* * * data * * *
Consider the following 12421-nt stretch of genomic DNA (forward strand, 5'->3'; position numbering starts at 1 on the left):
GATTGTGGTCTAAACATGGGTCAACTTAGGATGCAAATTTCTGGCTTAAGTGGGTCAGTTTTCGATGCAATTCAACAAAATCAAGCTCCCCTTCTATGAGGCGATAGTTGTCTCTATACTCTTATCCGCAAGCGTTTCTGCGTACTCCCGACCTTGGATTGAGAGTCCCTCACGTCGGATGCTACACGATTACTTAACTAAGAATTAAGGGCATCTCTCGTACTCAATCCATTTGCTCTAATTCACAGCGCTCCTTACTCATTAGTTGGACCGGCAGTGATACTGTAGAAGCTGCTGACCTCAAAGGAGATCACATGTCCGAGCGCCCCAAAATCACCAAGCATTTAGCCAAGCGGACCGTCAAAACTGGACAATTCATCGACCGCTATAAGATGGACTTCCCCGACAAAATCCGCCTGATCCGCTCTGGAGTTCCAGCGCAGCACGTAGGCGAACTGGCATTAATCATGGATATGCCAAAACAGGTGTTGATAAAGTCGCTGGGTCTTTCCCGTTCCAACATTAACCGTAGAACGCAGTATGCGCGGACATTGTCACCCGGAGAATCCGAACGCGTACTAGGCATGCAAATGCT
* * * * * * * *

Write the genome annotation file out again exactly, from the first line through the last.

Consider the following 12421-nt stretch of genomic DNA (forward strand, 5'->3'; position numbering starts at 1 on the left):
GATTGTGGTCTAAACATGGGTCAACTTAGGATGCAAATTTCTGGCTTAAGTGGGTCAGTTTTCGATGCAATTCAACAAAATCAAGCTCCCCTTCTATGAGGCGATAGTTGTCTCTATACTCTTATCCGCAAGCGTTTCTGCGTACTCCCGACCTTGGATTGAGAGTCCCTCACGTCGGATGCTACACGATTACTTAACTAAGAATTAAGGGCATCTCTCGTACTCAATCCATTTGCTCTAATTCACAGCGCTCCTTACTCATTAGTTGGACCGGCAGTGATACTGTAGAAGCTGCTGACCTCAAAGGAGATCACATGTCCGAGCGCCCCAAAATCACCAAGCATTTAGCCAAGCGGACCGTCAAAACTGGACAATTCATCGACCGCTATAAGATGGACTTCCCCGACAAAATCCGCCTGATCCGCTCTGGAGTTCCAGCGCAGCACGTAGGCGAACTGGCATTAATCATGGATATGCCAAAACAGGTGTTGATAAAGTCGCTGGGTCTTTCCCGTTCCAACATTAACCGTAGAACGCAGTATGCGCGGACATTGTCACCCGGAGAATCCGAACGCGTACTAGGCATGCAAATGCT